1975-03-07; Central Michigan Life
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rtma. -— •■*■? - ' "*1 "1* "*"'+* * -- ^rv rW%0*>&f* ^ Volume 55 No. 65 Friday, March 7, 1975 False campaign promises? U nion refutes charges *■ * >. i #- .* CM LIFE PHOTO BY JOHN THOMPSON SNOWWOMAN-Jerry McCrary, Carlton junior, puts the finishing touches on a snowwoman near Emmons Hall. ; by MITCH HEAD ' LIFE Ass't News Editor Charges used in an unsuccessful attempt to force Faculty, Association (FA) to begin negotiations for "a certification election recently were released by the Free Faculty. The charges, published in a letter by the Free Faculty to all faculty members this week, allege the- "union was elected on false campaign promises. The letter cites three separate statements made by union organizers in 1969 that sine*? have turned out to be false. THE FREE Faculty earlier was hoping to use ^he documents in an effort to force the FA to agree to a certification election. George Stengren and John Hepler, two of the organizers of the Free Faculty, met secretly with FA President Robert Clason and FA executive board member James E. Hayes Feb. 9 to discuss possible negotiations between the opposing factions. meeting, Strengren "unleash a bombshell" if it rejected At the treatened to against the union rustees to receive list f president candidates No less than six candidates, for jie successor to President William Boyd will be presented to the |oard of Trustees by the end of this lonth by the Presidential Screening |ommittee, Donald Kilbourn, isirperson of the committee, said. "We began Monday to interview candidates for the position," lilbourn said. When the interviews jfe completed the Presidential Search Committee „will present its recommendations to the Board of Trustees, which will choose the new president. Boyd's resignation becomes effective June 31. However, if the screening committee or the Board of Trustees cannot reach a decision, an acting president would be appointed. Kilbourn does not anticipate any problems with providing presidential recommendation's "from, the screening committee to the Trustees but with at least six qualified candidates for the position, he said the Board of Trustees may have a difficult decision. negotiations. However; the FA still rejected the negotiations because, according to Clason, "The die is cast. There now is not any potential for mutual accommodations." , Clason said the action of negotiating might be perceived as a "backing off of the union, which it had no intention of doing. ALTHOUGH STENGREN never indicated what the "bombshell" was, Clason said he was aware of the rumors which alleged the FA was elected on false promises. Refuting the charges made by the Free Faculty that the FA was elected on false promises, Clason called the charges "just a step in a propaganda war." "I don't think it is really a gut issue," he said. "The organizers (of the union) couldn't have been looking six years down the^road. What they said could only apply to those first few years." The FA, then called the CMU chapter of the Michigan Association of Higher Education (MAHE), was selected as the agent by a slim margin of 18 votes: 239 yes; 221 no; three challenged. Nearly 85 per cent of the 547 eligible faculty members voted. The Free Faculty cites three documents, all verified by CM LIFE, which were distributed on campus before the union's election as the bargaining agent for CMU faculty members Sept. 24, 1969. The first "documentary evidence" cited by the Free Faculty is a handbill issued by the MAHE Steering Committee for Professional Negotiations. The handbill states "Membership in MAHE is voluntary." 9 HOWEVER, MEMBERSHIP in the FA technically still is considered voluntary, but faculty members must pay an equivalent of $150 dues, called an agency shop fee.. The second document cited in the two-page letter is a guest editorial in CM LIFE the day of the election by Gordon Gilchrist, president of the CMU chapter of MAHE. He writes "Any proposed master agreement must be ratified by the faculty." The controversy surrounds the union's decision this year to limit (See "Union refutes "Page 7) Should election of union be void? The election in 1969 in which the Faculty Association (FA) was elected as the bargaining agent for CMU faculty members was conducted illegally and therefore isvoid, according to one faculty members. Austin C. Knapp, professor of political science, cites a state law which. says, in part, "... Representatives designated or selected for the purposes of collective bargaining by the majority of empolyes in a unit..." UNDER ELECTION guidelines established by the Michigan Employment Relations Commission (MERC), which conducted the election, it is a majority of employes voting that determine the collective bargaining agent. In the Sept. 24, 1969 election, the FA, then called the CMU chapter of the Michigan Association for Higher Education, was selected as the bargaining agent by a slim margin of 18 votes: 239 yes; 221 no; three challenged. Nearly 85 per cent of the 547 eligible faculty members voted. ALTHOUGH THE FA was elected as the bargaining agent by a majority of those employes voting, it was not elected by a majority of employes in a unit, which means the FA actually lost the election, Knapp claims. "The law is clear. And the law takes precedence over (MERC's) rules for conducting elections," Knapp said. KNAPP SAID he will use that law in his defense if he ever is taken to court by the FA in an attempt to collect the $150 agency shop fee. However, a MERC trial examiner claimed the law since has been amended to read "Representatives designated or selected for the purposes of collective bargaining by those eligible and voting." However, the law had not been amended at the time of the election. "All this (decertification of the union) is foolishness,"" Knapp said. "The whole election is null and void. There's nobody to decertify." uto break-ins uzzle DPS A rash of larcenies from cars |tked in dormitory parking lots prred early Tuesday morning, flrding to Det. Sergeant lLes le of the Department of folic Safety (DPS). All six of the larcenies occurred I parking lots around the Saxe- ffrrig.Woldt-Emmons and Thorpe nitories between 2 a.m. and 6 ■ Tuesday, Bonstelle said. Tape decks, speakers, tools and nerous miscellaneous items were ien from the vehicles, Bonstelle An estimate of damage to the vehicles and value of the stolen property has not been made yet. Entry ,was gained to five of the six vehicles by breaking out windows of the parked cars, according to Bonstelle. "Breaking windows makes a loud noise and somebody must have seen or heard something," Bonstelle said. Bonstelle said students with information on any of the incidents should contact DPS. antra! meets Bo CM LIFE PHOTO BY RICK MCKAY SEALS AND CROFTS-Ticket lines formed early Wednesday as and $4.50 tickets have been sold out, according to a Program Board tickets for the Seals and Crofts concert March 24 went on sale. All $5 spokesman, but there are plenty of $4 tickets available. Student'lifter i ns methods, motives 1 JEditoT's note: This is the final article in a three-part '&* exploring shoplifting in Mt. Pleasant. The first Jffcfc dealt with hoto much shoplifting costs the average Jfeen, the second article, tuith the prosecution of WpUfars. This article is an intervveiy) with an lentous student shoplifter.) t by DAVID SOBEL , CM LIFE Reporter What does a shoplifter think about shoplifting? In ,™r to answer this question, CM LIFE interviewed a 'MU student who has engaged in shoplifting. The ler«on's identity will remain anonymous. Question-- When Was the first time yoa shoplifted? Answer-The first time I shoplifted Was when 1 was ^-years-old. I stple some candy out of the drug store ,n toy home town. * ' Q—When did you start shoplifting seriously? A—Oh, when I found out how easy it was. I started doing it more and more, but I never stole anything that I didn't need and I never stole anything that I could afford to pay for. Q—What Would be the total value of the items you've taken so far? 1 A—That would be very difficult to say. I don't know, this year I'd say I've probably all together stolen $30 worth since I've come up here in the fall, and that's from different stores. 1'ye never taken more than $5 or $6-or maybe $7 out of each store, Q—What is the most expensive thing you have ever taken? A—The most expensive thing I ever took was a ring frhich t took for a girl in junior-high school, I took it from a jewelry store in my home town. They were shewing me t rings-and I saw there were empty spaces on the velvet in the case. So just as she was showing me one, I took it and I was looking at it and I pretended to put it back. When she Went to get me another one, I just put it back on my finger and put my hand in my pocket and walked out.- x Q—Was the ring worth much? A—No, it was about six or seven dollars. . Q—What stores in-the Mt. Pleasant area do you shoplift from? A—My favorite is Spencers, because they' don't seem to really watch that much. I shoplift from Giant-' way, but not very much. They have real tight security. Also, R-^Mart, which is pretty easv'because> that's justone great big store and it's not too difficult in there. When Zody's was closing, I got some nice things from there ,because there were so many people in the store, it was difficult to watch. That's about all. Q—How much stuH have you stolen this month? A—This month I've taken about $5 worth. Q—Five dollars worth of what? A—I took a bottle of contact lense solution, a couple, of pens and pencils, a tube of toothpaste, a bottle of shampoo and some Lifesavers. Q-You've said you never steal anything you can't afford. Then how do you figure you can't afford a pack of > Lifesavers? ( A—Well Lifesavers aren't so much (money). I had.! about $3 dollars 1 could spend and I had about $6 worth" of stuff I had to^get, so I paid for $3 worth and stole $3 worth, Q— Do you feel guilty about what you do audi do you- consider it stealing? (See it's a dumb thing'... page 10) ^.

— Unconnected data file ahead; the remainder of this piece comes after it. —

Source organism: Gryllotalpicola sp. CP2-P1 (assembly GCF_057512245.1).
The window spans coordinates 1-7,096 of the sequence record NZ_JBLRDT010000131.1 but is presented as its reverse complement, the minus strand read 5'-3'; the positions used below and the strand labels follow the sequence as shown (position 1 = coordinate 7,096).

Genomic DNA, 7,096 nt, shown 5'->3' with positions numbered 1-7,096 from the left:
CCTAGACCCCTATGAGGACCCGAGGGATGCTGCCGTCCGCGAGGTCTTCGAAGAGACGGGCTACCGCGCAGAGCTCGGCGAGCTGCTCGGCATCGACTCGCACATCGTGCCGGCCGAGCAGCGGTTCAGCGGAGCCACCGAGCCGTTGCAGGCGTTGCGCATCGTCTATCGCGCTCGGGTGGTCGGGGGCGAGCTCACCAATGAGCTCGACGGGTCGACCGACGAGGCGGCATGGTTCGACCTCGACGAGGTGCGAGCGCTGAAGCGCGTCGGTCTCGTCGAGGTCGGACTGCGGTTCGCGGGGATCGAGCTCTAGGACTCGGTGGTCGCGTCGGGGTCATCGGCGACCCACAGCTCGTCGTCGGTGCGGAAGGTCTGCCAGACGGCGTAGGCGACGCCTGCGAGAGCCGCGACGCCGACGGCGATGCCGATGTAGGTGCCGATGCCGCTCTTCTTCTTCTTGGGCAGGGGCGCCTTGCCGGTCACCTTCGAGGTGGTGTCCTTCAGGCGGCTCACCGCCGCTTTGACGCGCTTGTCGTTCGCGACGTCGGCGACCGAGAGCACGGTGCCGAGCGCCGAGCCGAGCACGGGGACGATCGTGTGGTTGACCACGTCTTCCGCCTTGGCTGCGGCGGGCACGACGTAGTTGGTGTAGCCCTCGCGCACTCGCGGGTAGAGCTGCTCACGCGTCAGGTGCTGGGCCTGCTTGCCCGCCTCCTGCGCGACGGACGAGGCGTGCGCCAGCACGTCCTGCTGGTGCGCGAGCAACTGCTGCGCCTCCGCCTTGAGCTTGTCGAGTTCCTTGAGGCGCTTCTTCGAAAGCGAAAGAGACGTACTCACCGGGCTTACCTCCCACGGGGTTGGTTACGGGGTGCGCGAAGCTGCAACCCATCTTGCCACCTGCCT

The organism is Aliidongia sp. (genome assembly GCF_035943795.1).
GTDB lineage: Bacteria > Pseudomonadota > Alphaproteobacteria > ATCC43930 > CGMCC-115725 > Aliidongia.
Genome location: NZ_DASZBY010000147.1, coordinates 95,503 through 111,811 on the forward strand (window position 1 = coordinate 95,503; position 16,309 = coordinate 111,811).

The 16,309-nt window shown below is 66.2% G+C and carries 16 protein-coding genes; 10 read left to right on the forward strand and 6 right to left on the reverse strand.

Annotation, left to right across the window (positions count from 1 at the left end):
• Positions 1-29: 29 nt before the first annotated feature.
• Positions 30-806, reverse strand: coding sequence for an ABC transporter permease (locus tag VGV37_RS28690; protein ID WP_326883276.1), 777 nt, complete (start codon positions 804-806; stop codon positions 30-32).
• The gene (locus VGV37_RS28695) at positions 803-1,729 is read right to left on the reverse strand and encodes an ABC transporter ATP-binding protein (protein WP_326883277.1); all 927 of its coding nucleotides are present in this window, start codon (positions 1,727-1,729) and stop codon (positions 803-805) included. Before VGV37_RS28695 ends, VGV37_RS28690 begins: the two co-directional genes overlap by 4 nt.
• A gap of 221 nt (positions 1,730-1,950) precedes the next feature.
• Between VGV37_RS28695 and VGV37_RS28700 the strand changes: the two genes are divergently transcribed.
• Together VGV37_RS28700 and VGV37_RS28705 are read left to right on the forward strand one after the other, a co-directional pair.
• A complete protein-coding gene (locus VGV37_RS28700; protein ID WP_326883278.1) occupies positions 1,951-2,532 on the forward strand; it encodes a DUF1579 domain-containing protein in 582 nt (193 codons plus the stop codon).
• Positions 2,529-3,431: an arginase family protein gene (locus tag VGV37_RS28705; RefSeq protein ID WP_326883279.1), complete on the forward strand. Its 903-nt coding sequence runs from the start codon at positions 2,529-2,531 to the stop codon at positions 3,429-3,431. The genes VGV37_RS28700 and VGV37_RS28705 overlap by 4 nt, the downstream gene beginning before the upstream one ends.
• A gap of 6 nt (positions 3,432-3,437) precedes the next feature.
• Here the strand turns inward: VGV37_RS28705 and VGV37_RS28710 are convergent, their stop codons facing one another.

|Title||1975-03-07; Central Michigan Life|
|Publisher||Students of Central Michigan University|
|Description||Friday, March 7, 1975 issue of the student newspaper of Central Michigan University. Also known as CM-Life. Originally published biweekly. Later published three times a week during the academic year and once a week during the summer. Began publication in 1941. Previously known as Central State Life. Issues from 1999 to the present are available online at the CMLife website.|
|Subject/Keywords||Central Michigan University - Newspapers; Mount Pleasant (Mich.) - Newspapers; Isabella County (Mich.) - Newspapers; College student newspapers and periodicals;|
|Copyright Permission||Copyright 1975 by Central Michigan University. This material is copyrighted and any further reproduction or distribution is prohibited.|